We then brainstormed people to announce this to, making a mailing list of about 50 people. We asked them to both indicate their interest and suggest other names to put on the list. The list grew to about 80. We also brainstormed a list of people we wanted to invite to our program, deciding to have two highly visible national speakers a year, and the rest from the local crowd. We chose a “Bonzo” speaker to kick things off— Nathaniel Borenstein talking about Linux and Open Source. The topic was intentionally chosen to attract technical as well as behaviorally-oriented people.
At the first meeting of the organization, we were still nameless. Naming was a big issue with us. We wanted something catchy but also informational. We were attracted to the BuckCHI and CHI-Squared names in particular. We’re not sure we succeeded, but MOCHI grew from MICHI, with the intent to evoke that we covered the northern Ohio (Toledo area) as well as SE Michigan. Any name with MICH in the title unfortunately evokes the elitist image of the University of Michigan. Since our intent was to be inclusive to the Detroit, Lansing (Michigan State) and Toledo/Bowling Green areas, we settled on MOCHI.
Our first meeting was held November 11, 1998, with a business meeting to choose the name and officers, and then the program featuring Borenstein. We were happy when 50 people attended. We held this meeting in the School of Information formal colloquium room; we had an intention to move the meetings to other locations, but so far it hasn’t happened. The central location draws students and faculty who otherwise wouldn’t travel to other locations. We were successful in drawing about half of the attendees from the corporate and university sites within about a 80 mile radius (Bowling Green, Borders, EDS, UM-ITD, etc.); half were from SI.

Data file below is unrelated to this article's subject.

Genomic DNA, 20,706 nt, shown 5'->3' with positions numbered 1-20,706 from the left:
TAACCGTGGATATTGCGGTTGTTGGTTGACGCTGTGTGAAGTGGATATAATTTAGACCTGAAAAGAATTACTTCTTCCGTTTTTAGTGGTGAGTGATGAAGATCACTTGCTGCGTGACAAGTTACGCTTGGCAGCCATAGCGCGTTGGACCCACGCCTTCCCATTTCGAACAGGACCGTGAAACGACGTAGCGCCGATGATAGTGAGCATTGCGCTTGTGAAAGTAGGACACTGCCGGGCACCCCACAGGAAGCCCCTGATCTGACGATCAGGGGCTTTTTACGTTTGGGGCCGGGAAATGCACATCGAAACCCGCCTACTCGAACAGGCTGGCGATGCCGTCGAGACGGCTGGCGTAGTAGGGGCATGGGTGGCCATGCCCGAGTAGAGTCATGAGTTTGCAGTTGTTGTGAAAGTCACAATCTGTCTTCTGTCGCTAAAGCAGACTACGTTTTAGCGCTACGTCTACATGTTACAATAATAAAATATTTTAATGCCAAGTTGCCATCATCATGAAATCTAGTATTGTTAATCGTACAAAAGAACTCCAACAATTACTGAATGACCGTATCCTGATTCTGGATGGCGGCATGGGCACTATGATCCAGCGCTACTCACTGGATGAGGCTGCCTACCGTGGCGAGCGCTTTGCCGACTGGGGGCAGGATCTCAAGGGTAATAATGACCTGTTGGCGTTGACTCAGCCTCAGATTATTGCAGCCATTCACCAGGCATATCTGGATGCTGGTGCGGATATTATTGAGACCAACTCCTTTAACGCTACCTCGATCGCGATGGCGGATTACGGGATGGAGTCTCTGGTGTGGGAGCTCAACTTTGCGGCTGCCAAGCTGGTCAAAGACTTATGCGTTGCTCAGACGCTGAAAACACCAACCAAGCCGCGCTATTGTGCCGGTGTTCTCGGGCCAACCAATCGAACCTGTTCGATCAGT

Behind the scenes of this formal program activity, the officers were busily writing the bylaws. ACM SIGCHI sends out a template with some pieces required, some suggested. Many of the “rules” evoked deep discussion without a lot of knowledge about the rationale for each alternative. How do you determine who can vote in the election? What’s a quorum (not too high to prohibit things getting done, not too low to allow factions controlling things)? How much should dues be? We employed an exercise that examined each rule, discussing in what way it could be manipulated by an evil faction. More “lessons learned” about this aspect would have been appreciated. We kept wondering why we care, but then felt deep responsibility about forming a lasting organization. We felt earnestly amateurish, to say the least.
Once formulated and voted upon by the constituents, we submitted the bylaws to ACM SIGCHI. Our main goal was to be designated a real organization so we could get a checking account to manage our funds. This took a mysteriously long time. People were giving us money; we were handing out receipts. People were “members” long before we were official. Money was kept in an envelope!